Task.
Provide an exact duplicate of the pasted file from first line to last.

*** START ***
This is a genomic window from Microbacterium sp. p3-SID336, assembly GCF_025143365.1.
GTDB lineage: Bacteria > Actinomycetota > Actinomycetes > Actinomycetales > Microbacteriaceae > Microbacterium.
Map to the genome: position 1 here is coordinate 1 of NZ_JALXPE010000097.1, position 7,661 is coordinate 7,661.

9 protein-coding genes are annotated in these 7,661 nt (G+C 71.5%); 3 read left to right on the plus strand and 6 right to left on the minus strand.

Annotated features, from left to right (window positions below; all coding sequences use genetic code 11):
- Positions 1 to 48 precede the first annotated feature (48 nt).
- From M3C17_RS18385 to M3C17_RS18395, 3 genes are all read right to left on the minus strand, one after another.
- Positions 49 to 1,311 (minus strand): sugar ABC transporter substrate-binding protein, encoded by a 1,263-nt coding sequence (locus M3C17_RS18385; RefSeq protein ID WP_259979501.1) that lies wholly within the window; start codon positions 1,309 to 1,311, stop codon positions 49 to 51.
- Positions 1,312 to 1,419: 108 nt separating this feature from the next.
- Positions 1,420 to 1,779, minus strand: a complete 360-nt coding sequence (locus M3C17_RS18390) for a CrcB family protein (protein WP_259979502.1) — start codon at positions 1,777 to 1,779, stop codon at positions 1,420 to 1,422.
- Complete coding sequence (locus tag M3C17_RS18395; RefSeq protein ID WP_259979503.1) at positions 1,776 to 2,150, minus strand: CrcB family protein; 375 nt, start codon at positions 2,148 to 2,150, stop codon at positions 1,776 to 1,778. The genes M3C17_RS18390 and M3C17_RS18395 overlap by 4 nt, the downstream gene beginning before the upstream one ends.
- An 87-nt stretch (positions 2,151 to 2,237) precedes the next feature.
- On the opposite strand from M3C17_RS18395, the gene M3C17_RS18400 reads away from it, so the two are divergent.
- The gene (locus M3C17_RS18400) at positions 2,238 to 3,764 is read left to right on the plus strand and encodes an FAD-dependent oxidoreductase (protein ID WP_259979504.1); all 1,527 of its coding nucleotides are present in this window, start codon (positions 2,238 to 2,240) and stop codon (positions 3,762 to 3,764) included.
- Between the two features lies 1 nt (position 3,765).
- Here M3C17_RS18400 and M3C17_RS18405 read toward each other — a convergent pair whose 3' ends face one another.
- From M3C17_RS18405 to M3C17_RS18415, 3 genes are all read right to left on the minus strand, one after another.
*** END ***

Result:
This is a genomic window from Microbacterium sp. p3-SID336, assembly GCF_025143365.1.
GTDB lineage: Bacteria > Actinomycetota > Actinomycetes > Actinomycetales > Microbacteriaceae > Microbacterium.
Map to the genome: position 1 here is coordinate 1 of NZ_JALXPE010000097.1, position 7,661 is coordinate 7,661.

9 protein-coding genes are annotated in these 7,661 nt (G+C 71.5%); 3 read left to right on the plus strand and 6 right to left on the minus strand.

Annotated features, from left to right (window positions below; all coding sequences use genetic code 11):
- Positions 1 to 48 precede the first annotated feature (48 nt).
- From M3C17_RS18385 to M3C17_RS18395, 3 genes are all read right to left on the minus strand, one after another.
- Positions 49 to 1,311 (minus strand): sugar ABC transporter substrate-binding protein, encoded by a 1,263-nt coding sequence (locus M3C17_RS18385; RefSeq protein ID WP_259979501.1) that lies wholly within the window; start codon positions 1,309 to 1,311, stop codon positions 49 to 51.
- Positions 1,312 to 1,419: 108 nt separating this feature from the next.
- Positions 1,420 to 1,779, minus strand: a complete 360-nt coding sequence (locus M3C17_RS18390) for a CrcB family protein (protein WP_259979502.1) — start codon at positions 1,777 to 1,779, stop codon at positions 1,420 to 1,422.
- Complete coding sequence (locus tag M3C17_RS18395; RefSeq protein ID WP_259979503.1) at positions 1,776 to 2,150, minus strand: CrcB family protein; 375 nt, start codon at positions 2,148 to 2,150, stop codon at positions 1,776 to 1,778. The genes M3C17_RS18390 and M3C17_RS18395 overlap by 4 nt, the downstream gene beginning before the upstream one ends.
- An 87-nt stretch (positions 2,151 to 2,237) precedes the next feature.
- On the opposite strand from M3C17_RS18395, the gene M3C17_RS18400 reads away from it, so the two are divergent.
- The gene (locus M3C17_RS18400) at positions 2,238 to 3,764 is read left to right on the plus strand and encodes an FAD-dependent oxidoreductase (protein ID WP_259979504.1); all 1,527 of its coding nucleotides are present in this window, start codon (positions 2,238 to 2,240) and stop codon (positions 3,762 to 3,764) included.
- Between the two features lies 1 nt (position 3,765).
- Here M3C17_RS18400 and M3C17_RS18405 read toward each other — a convergent pair whose 3' ends face one another.
- From M3C17_RS18405 to M3C17_RS18415, 3 genes are all read right to left on the minus strand, one after another.